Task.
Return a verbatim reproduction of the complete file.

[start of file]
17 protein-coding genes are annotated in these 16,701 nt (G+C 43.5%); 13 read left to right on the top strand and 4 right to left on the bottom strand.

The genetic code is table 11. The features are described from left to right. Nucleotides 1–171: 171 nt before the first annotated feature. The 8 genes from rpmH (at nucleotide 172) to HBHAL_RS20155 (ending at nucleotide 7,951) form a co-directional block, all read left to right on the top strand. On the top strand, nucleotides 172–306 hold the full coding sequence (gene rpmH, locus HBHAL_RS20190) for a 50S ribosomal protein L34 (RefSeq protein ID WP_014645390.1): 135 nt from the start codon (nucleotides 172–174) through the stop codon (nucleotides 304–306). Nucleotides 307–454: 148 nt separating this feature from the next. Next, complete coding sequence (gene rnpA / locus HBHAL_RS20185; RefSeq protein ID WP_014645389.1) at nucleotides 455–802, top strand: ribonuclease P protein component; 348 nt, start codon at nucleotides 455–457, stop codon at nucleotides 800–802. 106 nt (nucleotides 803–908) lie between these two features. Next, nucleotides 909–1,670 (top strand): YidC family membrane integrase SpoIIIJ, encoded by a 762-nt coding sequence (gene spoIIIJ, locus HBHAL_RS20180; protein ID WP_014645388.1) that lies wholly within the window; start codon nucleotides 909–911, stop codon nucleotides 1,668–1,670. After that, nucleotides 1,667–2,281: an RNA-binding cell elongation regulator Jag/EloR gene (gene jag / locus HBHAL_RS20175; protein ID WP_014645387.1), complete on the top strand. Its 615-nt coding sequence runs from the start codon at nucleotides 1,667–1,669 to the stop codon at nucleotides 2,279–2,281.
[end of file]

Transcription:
17 protein-coding genes are annotated in these 16,701 nt (G+C 43.5%); 13 read left to right on the top strand and 4 right to left on the bottom strand.

The genetic code is table 11. The features are described from left to right. Nucleotides 1–171: 171 nt before the first annotated feature. The 8 genes from rpmH (at nucleotide 172) to HBHAL_RS20155 (ending at nucleotide 7,951) form a co-directional block, all read left to right on the top strand. On the top strand, nucleotides 172–306 hold the full coding sequence (gene rpmH, locus HBHAL_RS20190) for a 50S ribosomal protein L34 (RefSeq protein ID WP_014645390.1): 135 nt from the start codon (nucleotides 172–174) through the stop codon (nucleotides 304–306). Nucleotides 307–454: 148 nt separating this feature from the next. Next, complete coding sequence (gene rnpA / locus HBHAL_RS20185; RefSeq protein ID WP_014645389.1) at nucleotides 455–802, top strand: ribonuclease P protein component; 348 nt, start codon at nucleotides 455–457, stop codon at nucleotides 800–802. 106 nt (nucleotides 803–908) lie between these two features. Next, nucleotides 909–1,670 (top strand): YidC family membrane integrase SpoIIIJ, encoded by a 762-nt coding sequence (gene spoIIIJ, locus HBHAL_RS20180; protein ID WP_014645388.1) that lies wholly within the window; start codon nucleotides 909–911, stop codon nucleotides 1,668–1,670. After that, nucleotides 1,667–2,281: an RNA-binding cell elongation regulator Jag/EloR gene (gene jag / locus HBHAL_RS20175; protein ID WP_014645387.1), complete on the top strand. Its 615-nt coding sequence runs from the start codon at nucleotides 1,667–1,669 to the stop codon at nucleotides 2,279–2,281.